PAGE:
Anyway (back to the topic of this story), the real transit deserts exist not in Queens but in northern New Jersey, where there are areas thst are served by no buses whatsoever, or sometimes by a single morning run of a bus into Manhattan.

  • bolwerk

    The Q60 and the Q32 use the same link, do they not? (I didn’t double count the R and Q either.)

    The M60 is another Queens-Manhattan link, though not to the CBD.

    More important, let us realise that a bus doesn’t have to go all the way to Manhattan in order to count as part of the transit network.

    Of course not, and nobody who talks about transit deserts thinks that. “Transit desert” refers to service inadequacy, not absence. I agree Queens has overall a good transit network, but it and all other boroughs have their deserts.

    To your examples, I’d count most users being forced onto obscenely long feeder bus trips as evidence of a desert. That doesn’t mean all feeder bus trips are too long though, or even that those feeder routes are inherently bad for other reasons.

    …northern New Jersey…

    I don’t know if the New Jersey bus network is that bad given what they have to work with, but I think it’s a pretty different animal than the Queens buses. The Queens buses really are mostly for very local travel in Queens, and are not intended to get people to the CBD. The New Jersey Transit buses serve a kind of hybrid role of commuter bus and transit bus, and doesn’t really do either as well as would be desired.

  • Urbanely

    Agreed that this is a huge plus for enforcement, but without data on camera locations, I wouldn’t assume that bias has been eliminated. Are the cameras spread evenly throughout the city? Or are they concentrated in certain neighborhoods? If it’s the latter, we’re just moving the bias further up the chain.

  • Kevin Love

    The cameras are currently limited to being next to schools. I have no problems with a bias in favor of protecting children. But I think adults deserve to be protected as well.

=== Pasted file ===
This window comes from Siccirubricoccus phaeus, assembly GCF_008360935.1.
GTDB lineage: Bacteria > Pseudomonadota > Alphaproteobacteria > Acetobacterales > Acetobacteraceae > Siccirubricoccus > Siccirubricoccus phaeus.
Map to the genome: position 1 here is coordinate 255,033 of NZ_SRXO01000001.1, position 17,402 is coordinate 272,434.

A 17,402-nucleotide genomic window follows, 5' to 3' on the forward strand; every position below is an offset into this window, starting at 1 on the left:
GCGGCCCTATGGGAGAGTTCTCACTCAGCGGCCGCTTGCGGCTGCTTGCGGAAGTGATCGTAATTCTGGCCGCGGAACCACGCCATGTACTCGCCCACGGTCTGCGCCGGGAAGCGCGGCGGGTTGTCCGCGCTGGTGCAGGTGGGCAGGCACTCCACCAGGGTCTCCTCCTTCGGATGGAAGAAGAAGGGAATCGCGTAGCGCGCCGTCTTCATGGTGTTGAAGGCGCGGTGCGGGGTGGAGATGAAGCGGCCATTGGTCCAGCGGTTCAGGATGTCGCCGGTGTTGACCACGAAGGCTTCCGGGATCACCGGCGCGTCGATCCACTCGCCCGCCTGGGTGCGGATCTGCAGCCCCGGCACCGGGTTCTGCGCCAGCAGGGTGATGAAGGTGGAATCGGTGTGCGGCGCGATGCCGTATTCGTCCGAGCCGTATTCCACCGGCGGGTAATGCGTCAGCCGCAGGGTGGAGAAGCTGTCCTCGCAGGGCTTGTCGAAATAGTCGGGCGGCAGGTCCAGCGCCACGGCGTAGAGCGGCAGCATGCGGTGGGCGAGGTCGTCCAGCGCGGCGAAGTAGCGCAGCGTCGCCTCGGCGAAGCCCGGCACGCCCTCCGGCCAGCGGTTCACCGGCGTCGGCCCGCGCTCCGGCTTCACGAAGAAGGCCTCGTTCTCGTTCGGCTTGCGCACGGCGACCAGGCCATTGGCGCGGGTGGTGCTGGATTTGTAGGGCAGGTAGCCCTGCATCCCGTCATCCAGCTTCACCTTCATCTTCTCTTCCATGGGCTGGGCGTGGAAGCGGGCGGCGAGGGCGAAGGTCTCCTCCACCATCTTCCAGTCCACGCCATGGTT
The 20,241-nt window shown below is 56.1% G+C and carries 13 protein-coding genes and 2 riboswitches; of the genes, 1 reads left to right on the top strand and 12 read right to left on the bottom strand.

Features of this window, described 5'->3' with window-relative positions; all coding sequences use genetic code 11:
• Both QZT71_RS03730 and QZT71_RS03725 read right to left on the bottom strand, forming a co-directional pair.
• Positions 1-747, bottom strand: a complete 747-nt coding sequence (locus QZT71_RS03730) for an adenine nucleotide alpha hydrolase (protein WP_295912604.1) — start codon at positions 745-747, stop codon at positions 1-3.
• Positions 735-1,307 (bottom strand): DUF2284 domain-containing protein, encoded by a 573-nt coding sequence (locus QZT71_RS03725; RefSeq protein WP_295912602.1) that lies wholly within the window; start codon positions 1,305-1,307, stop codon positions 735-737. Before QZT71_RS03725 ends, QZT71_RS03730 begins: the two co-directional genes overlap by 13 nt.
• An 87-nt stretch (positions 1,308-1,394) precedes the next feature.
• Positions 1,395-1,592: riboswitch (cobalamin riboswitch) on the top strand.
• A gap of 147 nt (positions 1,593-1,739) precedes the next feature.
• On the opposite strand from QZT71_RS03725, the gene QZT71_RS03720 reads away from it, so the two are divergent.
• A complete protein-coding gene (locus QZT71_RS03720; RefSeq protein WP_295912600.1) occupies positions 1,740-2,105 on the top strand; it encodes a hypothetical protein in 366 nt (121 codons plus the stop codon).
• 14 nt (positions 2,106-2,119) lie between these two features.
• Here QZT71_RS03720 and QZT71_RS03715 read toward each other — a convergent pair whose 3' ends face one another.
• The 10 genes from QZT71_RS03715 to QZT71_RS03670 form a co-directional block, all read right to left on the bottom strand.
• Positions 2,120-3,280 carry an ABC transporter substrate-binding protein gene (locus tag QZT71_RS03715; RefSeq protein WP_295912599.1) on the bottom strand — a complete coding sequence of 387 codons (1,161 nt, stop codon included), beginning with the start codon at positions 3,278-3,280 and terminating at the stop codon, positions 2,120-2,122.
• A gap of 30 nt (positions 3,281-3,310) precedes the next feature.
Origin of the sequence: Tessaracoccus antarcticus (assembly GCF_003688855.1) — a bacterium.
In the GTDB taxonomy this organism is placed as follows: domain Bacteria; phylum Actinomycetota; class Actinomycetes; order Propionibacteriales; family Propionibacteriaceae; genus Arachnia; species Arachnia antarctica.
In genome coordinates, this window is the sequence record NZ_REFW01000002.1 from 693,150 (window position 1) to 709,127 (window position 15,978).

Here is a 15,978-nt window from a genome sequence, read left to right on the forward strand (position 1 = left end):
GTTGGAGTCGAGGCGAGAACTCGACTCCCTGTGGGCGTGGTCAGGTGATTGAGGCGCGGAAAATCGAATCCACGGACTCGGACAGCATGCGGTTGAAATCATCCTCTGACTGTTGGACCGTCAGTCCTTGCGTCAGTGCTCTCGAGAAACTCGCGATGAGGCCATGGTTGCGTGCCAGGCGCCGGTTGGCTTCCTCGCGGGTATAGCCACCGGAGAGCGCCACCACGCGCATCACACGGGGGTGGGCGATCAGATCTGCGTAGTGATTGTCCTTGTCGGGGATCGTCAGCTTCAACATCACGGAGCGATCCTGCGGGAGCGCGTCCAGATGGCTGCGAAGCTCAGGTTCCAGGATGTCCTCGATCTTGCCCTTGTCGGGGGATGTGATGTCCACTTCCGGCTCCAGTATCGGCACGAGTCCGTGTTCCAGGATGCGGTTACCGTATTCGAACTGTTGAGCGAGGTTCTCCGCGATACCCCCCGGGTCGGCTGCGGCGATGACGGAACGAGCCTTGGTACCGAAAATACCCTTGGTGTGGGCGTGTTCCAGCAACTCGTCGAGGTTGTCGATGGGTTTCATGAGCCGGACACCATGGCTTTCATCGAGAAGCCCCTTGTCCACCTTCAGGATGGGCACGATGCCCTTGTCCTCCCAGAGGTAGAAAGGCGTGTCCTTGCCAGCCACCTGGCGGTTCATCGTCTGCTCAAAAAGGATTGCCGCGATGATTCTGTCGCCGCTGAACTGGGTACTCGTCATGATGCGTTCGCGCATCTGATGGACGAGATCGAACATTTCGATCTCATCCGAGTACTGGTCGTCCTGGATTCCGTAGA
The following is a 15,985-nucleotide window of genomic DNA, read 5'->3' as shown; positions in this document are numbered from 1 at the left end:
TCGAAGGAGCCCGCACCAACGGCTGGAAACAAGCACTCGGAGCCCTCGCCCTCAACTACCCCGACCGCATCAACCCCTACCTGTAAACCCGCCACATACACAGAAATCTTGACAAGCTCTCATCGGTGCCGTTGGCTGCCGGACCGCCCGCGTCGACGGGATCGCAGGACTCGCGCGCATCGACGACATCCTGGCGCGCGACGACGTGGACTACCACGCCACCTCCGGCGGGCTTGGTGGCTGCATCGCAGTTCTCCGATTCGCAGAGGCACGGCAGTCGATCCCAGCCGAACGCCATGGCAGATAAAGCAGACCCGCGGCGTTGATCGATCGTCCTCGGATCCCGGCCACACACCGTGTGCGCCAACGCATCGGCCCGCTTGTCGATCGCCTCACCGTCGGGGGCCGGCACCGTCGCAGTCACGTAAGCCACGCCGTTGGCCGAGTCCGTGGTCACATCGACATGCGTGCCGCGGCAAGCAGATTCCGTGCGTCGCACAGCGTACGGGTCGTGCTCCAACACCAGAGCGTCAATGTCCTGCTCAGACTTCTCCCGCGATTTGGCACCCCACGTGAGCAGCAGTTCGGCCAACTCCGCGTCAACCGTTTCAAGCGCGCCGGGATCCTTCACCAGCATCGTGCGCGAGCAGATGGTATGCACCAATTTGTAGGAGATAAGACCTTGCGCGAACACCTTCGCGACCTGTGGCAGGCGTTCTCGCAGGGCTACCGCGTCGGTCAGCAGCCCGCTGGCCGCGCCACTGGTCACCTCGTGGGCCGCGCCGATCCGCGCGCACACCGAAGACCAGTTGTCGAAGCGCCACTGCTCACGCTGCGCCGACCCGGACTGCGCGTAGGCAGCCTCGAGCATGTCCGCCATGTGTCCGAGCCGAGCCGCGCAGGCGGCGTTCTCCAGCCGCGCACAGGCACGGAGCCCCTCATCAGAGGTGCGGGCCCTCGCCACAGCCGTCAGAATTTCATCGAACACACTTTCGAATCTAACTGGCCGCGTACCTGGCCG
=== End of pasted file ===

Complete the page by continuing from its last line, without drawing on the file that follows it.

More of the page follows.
• Urbanely

    I’m not disagreeing with you about protecting children or adults. We can all benefit from more protection…that’s why I stand by my point that the cameras need to be evenly distributed in all neighborhoods. If we find that only certain neighborhoods are being targeted for “protection”, then it’s not fair, and we certainly can’t claim that the policy is unbiased.

  • Kevin Love

    Are you asserting that wealthier neighborhoods are getting more than their fair share of the existing cameras? I am unaware of any evidence to support that assertion.

    If that is what you believe, then please say so and provide evidence to support this.

  • Areas around schools have lower speed limits and higher fines for infractions. So it would not be inconsistent if those areas were to more severely scrutinse drivers’ speeds.

    That said, speed cameras and red-light cameras should be universal.

  • Urbanely

    I am not saying that anyone is getting more cameras or isn’t. However, as I originally stated, we can’t assume that bias has been removed simply because we’re now relying on cameras, unless we have data to support that. The decision to place the cameras in certain areas is still being made by people…people who are subject to bias. I welcome the opportunity to review some data on this and determine whether the distribution of the cameras is in fact even throughout the City. And if it is even, so much the merrier!

  • Kevin Love

    Yes, I see what you mean. The location of the cameras is secret. However, it would not cause me to drop dead in shock and surprise to learn that wealthy parents are lobbying the city government for speed cameras to protect their children in their neighborhoods.

    As Ferdinand has already written, the solution is to have a comprehensive network of cameras on ALL streets, so violent and dangerous car drivers have a 100% probability of being caught. I predict that this would result in them swiftly changing their violent and dangerous behavior.